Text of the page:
Connecticut Audbon Society


Daily Bird: Sanderling

A Sanderling in breding plumage photographed during the recent Migration Madness Birdathon by Patrick Comins.

May 27, 2020

Calidris alba

Edited from a version published in July 2016

by Milan Bull, Senior Director of Science and Conservation. Videos by Gilles Carter.
One of our most ubiquitous shorebirds is the Sanderling. Only the Ruddy Turnstone and the Whimbrel may have a wider distribution.

Nesting in the high arctic, Sanderlings can be found before and after the nesting season on temperate and tropical beaches all around the world. They love hard-packed beaches where they chase the waves back and forth. Look for them at Hammonnasset, Sandy Point, and the Milford Point Coastal Center, among many other possibilities.

In North America, some Sanderlings may winter along the New England coast, including Connecticut, while others will fly more than 6,000 miles to South American temperate beaches. Some will linger here into June, fly to the Arctic to breed, and return in late July.

Beaches are the Sanderlings domain. They characteristically run back and forth following the waves, feeding on small marine invertebrates disturbed by the wave action.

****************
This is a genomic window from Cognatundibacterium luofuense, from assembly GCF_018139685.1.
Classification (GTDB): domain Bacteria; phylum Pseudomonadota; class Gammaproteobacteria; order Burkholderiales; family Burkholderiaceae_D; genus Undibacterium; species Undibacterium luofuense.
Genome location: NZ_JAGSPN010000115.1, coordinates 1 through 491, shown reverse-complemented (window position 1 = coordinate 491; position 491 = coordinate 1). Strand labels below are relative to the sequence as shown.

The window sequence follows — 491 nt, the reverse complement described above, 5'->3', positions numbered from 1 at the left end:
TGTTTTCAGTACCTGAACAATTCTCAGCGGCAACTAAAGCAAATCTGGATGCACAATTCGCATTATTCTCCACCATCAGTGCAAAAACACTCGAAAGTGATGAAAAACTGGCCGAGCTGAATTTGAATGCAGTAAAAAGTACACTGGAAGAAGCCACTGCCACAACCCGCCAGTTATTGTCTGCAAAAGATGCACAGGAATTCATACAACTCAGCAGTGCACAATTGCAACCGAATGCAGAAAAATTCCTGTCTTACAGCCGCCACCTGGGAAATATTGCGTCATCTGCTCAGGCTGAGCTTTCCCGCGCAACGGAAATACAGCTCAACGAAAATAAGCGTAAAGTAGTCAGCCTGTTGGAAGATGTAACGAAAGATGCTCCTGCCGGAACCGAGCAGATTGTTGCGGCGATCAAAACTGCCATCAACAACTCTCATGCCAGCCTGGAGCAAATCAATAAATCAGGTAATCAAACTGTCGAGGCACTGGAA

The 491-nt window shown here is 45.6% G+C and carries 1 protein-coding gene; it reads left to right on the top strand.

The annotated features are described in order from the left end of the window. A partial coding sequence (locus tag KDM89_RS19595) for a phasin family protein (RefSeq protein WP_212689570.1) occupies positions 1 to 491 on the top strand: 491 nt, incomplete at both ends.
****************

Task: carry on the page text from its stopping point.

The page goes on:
A grain of Sanderlings in winter plumage, photographed by Gilles Carter.

What it looks like: Sanderlings are an easy identification mark. They are very pale, somewhat plump, medium-sized sandpipers with short, black, stout bills and black legs. In breeding plumage, they are rufous on the head, neck and back. Early fall migrants often show some of this left-over rufous plumage. Winter-plumaged birds display a very pale head and whitish cheeks, much different from any other shorebird on the beach.

How to find it: Look for any shorebirds running back and forth following the waves and you will likely be looking at Sanderlings. Although Semi-palmated Sandpipers and other shorebirds will sometimes chase waves, none do so quite as obsessively as the Sanderling. A group of Sanderlings is called a “grain.” Sanderlings often roost together in large, compact flocks on the beach.

Connecticut’s beaches provide Sanderlings, Least Sandpipers, plovers, and many other shorebirds a place to rest and refuel, and are globally-important stopovers for Semipalmated Sandpipers. If they can’t rest here and eat enough to fuel themselves for migration, they might not survive. If you walk too close, they’ll scatter and they won’t get enough rest or food.

Thanks to a Long Island Sound Futures Fund grant, Connecticut Audubon is working through the Audubon Alliance for Coastal Waterbirds to let beach-goers know to give shorebirds plenty of room on the beach.

When the tide is up, take note of where these well-camouflaged birds are congregating. Stop to enjoy their beauty and abundance. Walk carefully and quietly. They’ll have room to eat and rest, and you’ll have room to enjoy the beach.






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